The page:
Prof. G Venkatasubbiah is Kannada’s foremost lexicographer who, even at the age of 100, is active in the literary field. After completion of his MA in Kannada and BT degree from Mysore University, he engaged himself in teaching and literary research. An expert speaker at literary seminars, he is one of the few lexicographers who can speak with authority on words and their meaning including the origin and development of every word.

His weekly column on explanation of connotative and denotative meanings of words, ‘IGO KANNADA’ (meaning ‘This is Kannada’) in Karnataka’s most popular daily Prajavani ran for more than 18 years. Three volumes of ‘IGO KANNADA, a Socio-linguistic dictionary’ have since then been published and reprinted several times.

He was involved as chief editor – for nearly 20 years, in the preparation of an authoritative, monolingual Kannada dictionary in line with Oxford University English Dictionary. He brought this to near completion during his tenure. Now this mammoth work of 8 volumes and 9000 pages is completed.

He has authored the first book in Kannada on modern lexicology. He has compiled ten dictionaries which include a dictionary of “Foreign Loan Words in Kannada”, “Concordance on medieval poet Muddana,” and a dictionary of “Difficult words in Kannada.”

He has also authored more than 30 independent works, edited many Kannada texts and translated a few English books. Total publication to his credit till date is nearly 140.

He was conferred with many awards, including Rajyotsava Award and ‘Karnataka Ekikarna Suvarna Puraskar’ from Government of Karnataka, Karnataka Sahitya Academy Award, Karnataka Press Academy Special Award etc. He has been conferred with ‘Nadoja’ honorary degree from Kannada Vishvavidyalaya, Hampi. He also presided over the 77th All India Kannada Sahitya Sammelana held in February 2011.

He is also the President of ‘Sri Ramakrishna Students Home’ a 90-year-old free hostel at Bangalore which provides accommodation for nearly 50 boys.

Information courtesy: Arun G V.


  1. Chandra Bhushan Bakshi says:

    ther is no harm in learning a new language (“Kannada”). It wont cost you anything. Believe me it simpler than other south indian languages due to many hindi and sanskrit words.

  2. srinivas.s says:

    People of other regions and religions found Bangalore for its Beutiful weather and hospitality of karnataka. We have so many multilingul in Bengaluru. Pepole from other parts of India should learn Kannada the sweet langauge. our karnataka pepole try to talk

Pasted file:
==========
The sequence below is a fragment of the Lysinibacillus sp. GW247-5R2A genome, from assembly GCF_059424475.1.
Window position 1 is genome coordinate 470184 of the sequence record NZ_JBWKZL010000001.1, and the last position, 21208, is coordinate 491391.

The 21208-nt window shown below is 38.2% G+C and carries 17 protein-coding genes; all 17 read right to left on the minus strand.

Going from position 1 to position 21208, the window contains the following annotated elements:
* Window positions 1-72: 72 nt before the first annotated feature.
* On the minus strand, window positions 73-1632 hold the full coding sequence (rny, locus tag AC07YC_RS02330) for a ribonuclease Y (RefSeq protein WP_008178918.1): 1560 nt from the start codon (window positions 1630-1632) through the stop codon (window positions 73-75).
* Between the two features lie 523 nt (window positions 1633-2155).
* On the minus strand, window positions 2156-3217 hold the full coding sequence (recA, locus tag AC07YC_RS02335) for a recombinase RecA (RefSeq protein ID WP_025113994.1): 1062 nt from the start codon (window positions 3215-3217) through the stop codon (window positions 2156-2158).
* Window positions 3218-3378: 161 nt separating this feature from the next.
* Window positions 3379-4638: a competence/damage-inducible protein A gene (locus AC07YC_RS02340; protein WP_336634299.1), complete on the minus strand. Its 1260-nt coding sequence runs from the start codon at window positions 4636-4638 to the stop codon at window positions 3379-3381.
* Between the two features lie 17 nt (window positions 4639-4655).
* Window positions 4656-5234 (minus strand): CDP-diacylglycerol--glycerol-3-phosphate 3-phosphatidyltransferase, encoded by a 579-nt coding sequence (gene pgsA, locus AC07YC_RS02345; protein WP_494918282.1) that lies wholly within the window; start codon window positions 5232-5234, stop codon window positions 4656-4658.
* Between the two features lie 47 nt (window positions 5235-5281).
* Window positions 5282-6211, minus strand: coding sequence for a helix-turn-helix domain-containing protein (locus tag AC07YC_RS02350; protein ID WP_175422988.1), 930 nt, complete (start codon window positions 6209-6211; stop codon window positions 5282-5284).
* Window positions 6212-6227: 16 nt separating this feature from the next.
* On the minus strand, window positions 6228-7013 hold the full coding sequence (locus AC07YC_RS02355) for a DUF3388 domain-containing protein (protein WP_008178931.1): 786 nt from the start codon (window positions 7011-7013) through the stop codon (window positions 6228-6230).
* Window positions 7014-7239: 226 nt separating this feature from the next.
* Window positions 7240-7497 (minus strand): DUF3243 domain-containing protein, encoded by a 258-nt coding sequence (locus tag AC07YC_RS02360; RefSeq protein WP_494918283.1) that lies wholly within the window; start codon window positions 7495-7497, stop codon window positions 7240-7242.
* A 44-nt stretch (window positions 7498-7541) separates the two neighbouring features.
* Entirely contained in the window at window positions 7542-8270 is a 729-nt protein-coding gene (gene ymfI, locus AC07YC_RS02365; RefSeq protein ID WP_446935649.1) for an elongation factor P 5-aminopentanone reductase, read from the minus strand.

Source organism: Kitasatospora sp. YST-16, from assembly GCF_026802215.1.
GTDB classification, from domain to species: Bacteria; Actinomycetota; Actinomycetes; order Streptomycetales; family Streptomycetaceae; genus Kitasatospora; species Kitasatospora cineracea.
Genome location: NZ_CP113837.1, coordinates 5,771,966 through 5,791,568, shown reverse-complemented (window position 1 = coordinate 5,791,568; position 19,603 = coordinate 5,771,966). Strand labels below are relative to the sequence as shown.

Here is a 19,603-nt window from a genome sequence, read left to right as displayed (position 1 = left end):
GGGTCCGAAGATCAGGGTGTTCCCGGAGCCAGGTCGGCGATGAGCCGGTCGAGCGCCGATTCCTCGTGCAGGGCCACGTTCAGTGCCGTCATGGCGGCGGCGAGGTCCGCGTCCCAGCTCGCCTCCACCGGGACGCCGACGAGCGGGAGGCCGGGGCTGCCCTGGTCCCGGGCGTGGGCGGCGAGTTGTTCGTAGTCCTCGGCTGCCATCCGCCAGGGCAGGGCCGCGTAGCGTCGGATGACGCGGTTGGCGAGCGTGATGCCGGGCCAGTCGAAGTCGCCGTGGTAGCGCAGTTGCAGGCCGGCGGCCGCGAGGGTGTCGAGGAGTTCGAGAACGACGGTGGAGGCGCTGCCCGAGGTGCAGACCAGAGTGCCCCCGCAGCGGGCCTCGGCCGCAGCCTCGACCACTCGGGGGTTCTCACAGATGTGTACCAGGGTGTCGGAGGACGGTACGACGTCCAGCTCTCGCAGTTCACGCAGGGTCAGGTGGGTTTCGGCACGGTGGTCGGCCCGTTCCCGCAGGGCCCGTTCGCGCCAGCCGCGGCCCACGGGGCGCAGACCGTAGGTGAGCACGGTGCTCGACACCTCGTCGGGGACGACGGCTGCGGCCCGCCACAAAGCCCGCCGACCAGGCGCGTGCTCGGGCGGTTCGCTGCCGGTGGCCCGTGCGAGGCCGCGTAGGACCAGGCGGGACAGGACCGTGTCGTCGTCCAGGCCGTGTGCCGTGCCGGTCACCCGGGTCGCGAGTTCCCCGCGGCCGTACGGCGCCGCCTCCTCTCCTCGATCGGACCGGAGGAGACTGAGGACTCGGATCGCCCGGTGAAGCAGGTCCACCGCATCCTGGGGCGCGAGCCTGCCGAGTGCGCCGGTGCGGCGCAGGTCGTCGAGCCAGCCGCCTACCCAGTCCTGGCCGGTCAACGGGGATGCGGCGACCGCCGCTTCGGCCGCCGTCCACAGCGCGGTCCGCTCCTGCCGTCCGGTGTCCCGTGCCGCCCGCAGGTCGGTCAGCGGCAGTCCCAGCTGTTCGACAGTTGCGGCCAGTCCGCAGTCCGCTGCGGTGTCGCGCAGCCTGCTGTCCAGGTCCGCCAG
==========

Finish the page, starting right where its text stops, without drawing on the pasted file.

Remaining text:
in their langauge no loss in learning a languge but we shold ask them to learn kannada when they have to have their lively hood

Leave a Reply

Your email address will not be published. Required fields are marked *

This site uses Akismet to reduce spam. Learn how your comment data is processed.

Similar Story

Domestic violence in resettlement areas: Community workers bear the burden

Community workers, who are the first respondents to attend domestic violence cases in Chennai's resettlement areas, face innumerable challenges

As Priya* woke up at 5:30 am, she took the final sip of her coffee and was about to begin her morning prayers when she received a call from an unknown number. A few years ago, she wouldn't have bothered to answer. But now, as a community worker in a resettlement site, calls from unfamiliar numbers have become a routine part of her daily life. A woman could be heard crying at the other end. Priya asked her to calm down and speak clearly. The woman informed her that her husband was beating her up and had locked her inside…

Similar Story

Addressing pet dog attacks: A balance between regulation and compassion

Government intervention is necessary to prevent indiscriminate breeding and trade of pet dogs, and more shelters are needed for abandoned pets.

Recently, two pet Rottweiler dogs attacked a five-year-old child and her mother in a  Corporation park in Nungambakkam, Chennai. Based on a complaint following the incident, police arrested the owners of the dog for negligence and endangering the lives of others (IPC Section 289 and 336). As General Manager-Administration of the Blue Cross of India, I have seen several Rottweilers over the years. While there are laws to address such situations, there needs to be adequate awareness among pet owners that dogs like Rottweilers should be taken for a walk only on a leash. A major portion of the responsibility…